Why lowering hiring standards for border agents erodes trust, puts public safety at risk

As Congress considers whether to add more federal border agents and contemplates lowering hiring standards to do so, I offer my perspective as a career law enforcement officer and police chief. Integrity is central to policing. If you forsake it for expediency, you undermine public safety and public trust.

Public safety is the mission of all law enforcement, whether local or federal, and public trust is what we depend on to fulfill our mission. Law enforcement officials rely on the community to report crimes and help solve them, which makes policing a partnership built on trust. Lowering standards in law enforcement in order to hire more candidates is a failed experiment that can only harm our noble profession and more importantly hurt the communities we serve.

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Over the decades various law enforcement agencies have experimented with lower standards for law enforcement officers with terrible results. The nature of police work is often conflict driven which means our work is dangerous and stressful. Recruiting for law enforcement is difficult since a small portion of the population actually can meet the standards of the profession. The most essential tool for recruitment is the high standards candidates must meet to become members of our noble profession.

We cannot ask the community to trust law enforcement officers, including federal border agents, if those that hire them cannot assure their integrity. Law enforcement officers are the only ones authorized to take away life, liberty, and property, but they can only do so within the confines of the Constitution. Only those who meet the highest standards should be entrusted with this authority, and any who abuse it should be held accountable for violation of this public trust. 

As a police chief, the hiring of a new officer is one of the most critical decisions I can make and it’s one of the most important questions for Congress to consider. The hiring process is our best opportunity to vet candidates thoroughly and identify risk factors. One of the most telling risk factors is if a candidate lies, and a polygraph test helps determine that factor. A candidate that cannot be trusted to tell the truth before being hired should not be trusted with a badge and a gun.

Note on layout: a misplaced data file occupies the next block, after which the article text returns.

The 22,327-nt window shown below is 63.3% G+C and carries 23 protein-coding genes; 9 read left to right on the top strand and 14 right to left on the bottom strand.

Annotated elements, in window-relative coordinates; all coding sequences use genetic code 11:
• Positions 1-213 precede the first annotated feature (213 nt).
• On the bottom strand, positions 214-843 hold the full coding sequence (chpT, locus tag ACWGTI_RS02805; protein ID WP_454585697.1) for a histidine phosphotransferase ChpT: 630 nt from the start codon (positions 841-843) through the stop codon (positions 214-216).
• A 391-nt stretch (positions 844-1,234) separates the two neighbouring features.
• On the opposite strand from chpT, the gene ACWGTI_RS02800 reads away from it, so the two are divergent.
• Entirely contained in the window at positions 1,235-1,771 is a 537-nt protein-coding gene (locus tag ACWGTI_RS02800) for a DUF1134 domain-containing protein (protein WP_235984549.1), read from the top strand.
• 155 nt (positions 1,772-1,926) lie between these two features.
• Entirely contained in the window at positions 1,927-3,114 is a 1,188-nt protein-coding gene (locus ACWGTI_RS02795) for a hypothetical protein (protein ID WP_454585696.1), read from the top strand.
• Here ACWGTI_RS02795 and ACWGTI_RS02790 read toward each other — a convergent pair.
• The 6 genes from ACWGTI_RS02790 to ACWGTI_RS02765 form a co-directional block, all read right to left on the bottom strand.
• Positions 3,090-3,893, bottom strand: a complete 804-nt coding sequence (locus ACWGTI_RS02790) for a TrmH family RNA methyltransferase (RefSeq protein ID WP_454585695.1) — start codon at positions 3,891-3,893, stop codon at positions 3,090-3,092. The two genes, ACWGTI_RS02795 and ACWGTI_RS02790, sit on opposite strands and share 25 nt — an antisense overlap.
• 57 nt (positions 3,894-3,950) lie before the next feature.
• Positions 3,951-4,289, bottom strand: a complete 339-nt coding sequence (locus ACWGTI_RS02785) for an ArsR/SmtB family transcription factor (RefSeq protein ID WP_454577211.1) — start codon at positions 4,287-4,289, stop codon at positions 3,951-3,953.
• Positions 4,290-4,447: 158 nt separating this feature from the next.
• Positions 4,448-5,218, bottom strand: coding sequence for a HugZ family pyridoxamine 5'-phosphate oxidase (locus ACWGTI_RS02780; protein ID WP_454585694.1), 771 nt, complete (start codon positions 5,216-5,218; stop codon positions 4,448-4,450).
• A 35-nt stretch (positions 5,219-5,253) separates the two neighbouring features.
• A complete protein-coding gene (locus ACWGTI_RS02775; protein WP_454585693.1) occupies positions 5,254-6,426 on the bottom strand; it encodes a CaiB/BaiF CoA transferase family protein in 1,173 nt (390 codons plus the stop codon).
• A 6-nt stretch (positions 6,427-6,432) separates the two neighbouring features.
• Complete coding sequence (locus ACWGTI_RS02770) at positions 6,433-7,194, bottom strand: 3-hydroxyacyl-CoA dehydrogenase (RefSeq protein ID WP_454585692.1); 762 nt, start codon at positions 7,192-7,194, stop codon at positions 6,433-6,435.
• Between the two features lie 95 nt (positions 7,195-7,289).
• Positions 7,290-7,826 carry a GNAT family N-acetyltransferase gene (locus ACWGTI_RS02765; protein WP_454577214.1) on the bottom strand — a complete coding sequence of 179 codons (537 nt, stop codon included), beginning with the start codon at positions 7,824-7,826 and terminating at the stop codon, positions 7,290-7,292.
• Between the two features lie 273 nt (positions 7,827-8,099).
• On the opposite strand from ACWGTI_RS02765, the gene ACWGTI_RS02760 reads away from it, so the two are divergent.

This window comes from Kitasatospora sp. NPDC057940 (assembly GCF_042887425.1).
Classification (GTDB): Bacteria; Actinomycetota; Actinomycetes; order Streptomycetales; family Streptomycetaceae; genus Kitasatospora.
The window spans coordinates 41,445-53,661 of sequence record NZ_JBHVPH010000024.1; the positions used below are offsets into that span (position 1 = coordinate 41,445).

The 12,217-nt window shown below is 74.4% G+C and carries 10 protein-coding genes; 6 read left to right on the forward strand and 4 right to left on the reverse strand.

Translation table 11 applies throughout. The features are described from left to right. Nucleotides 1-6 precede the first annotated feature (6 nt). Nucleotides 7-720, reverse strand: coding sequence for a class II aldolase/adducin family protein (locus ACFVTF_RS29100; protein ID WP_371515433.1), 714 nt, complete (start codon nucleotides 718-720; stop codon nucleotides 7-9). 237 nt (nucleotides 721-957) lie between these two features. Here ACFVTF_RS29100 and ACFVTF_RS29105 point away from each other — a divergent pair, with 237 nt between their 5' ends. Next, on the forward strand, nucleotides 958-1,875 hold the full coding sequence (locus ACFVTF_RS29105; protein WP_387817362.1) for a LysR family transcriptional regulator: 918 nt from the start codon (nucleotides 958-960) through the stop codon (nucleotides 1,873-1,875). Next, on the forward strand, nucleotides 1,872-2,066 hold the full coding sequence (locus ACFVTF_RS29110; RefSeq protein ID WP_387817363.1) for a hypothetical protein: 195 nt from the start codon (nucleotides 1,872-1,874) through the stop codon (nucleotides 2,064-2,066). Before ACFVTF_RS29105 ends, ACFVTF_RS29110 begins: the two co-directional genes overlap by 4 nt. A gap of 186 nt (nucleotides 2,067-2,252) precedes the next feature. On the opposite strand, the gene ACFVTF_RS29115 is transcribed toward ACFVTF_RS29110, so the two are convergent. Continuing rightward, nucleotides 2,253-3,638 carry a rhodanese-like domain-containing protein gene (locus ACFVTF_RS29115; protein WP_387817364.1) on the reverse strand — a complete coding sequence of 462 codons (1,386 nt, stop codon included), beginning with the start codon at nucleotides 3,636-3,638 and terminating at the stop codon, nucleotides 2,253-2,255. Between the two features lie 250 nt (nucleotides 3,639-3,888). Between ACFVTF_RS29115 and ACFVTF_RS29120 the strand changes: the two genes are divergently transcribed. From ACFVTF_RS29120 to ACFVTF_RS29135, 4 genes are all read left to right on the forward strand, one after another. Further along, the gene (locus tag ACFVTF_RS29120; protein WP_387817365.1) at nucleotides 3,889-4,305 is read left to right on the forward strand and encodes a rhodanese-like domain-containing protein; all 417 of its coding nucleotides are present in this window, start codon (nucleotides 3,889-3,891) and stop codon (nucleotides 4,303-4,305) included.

Training is also critical to maintaining the integrity of the officer. Ongoing training is a requirement for police departments across the country and ensures that officers engage in best policing practices including the effective use of non-lethal force and de-escalation tactics. Training also ensures that officers act in conformance with the law and treat everyone with dignity and respect. Hiring without ongoing training could undermine the integrity of an officer.

Over the last decade, the rapid buildup of federal border agents who do not have to adhere to the same standard of ongoing training is a concern for all of our communities since insufficient training can lead to abuse, mistreatment, and the loss of life. When this happens, it reflects poorly on all law enforcement and further undermines the community trust that local police need to maintain public safety.

Oversight and accountability mechanisms are also essential to ensure the integrity of law enforcement. This includes a meaningful way for the public to register complaints and receive feedback about those complaints. It also includes a process for holding officers accountable when necessary. It could include the use of new technology such as body-worn cameras and GPS trackers, which our agency and many others use not only for oversight and accountability purposes, but more importantly for officer safety.

Integrity should not be a political question. It is the foundation of effective policing that begins with sound hiring, followed by ongoing training and meaningful oversight and accountability. Integrity should not be undermined for the sake of expediency. It is simply too important. 

Manuel Rodriguez is Chief of Police for National City, Calif.


The views expressed by this author are their own and are not the views of The Hill.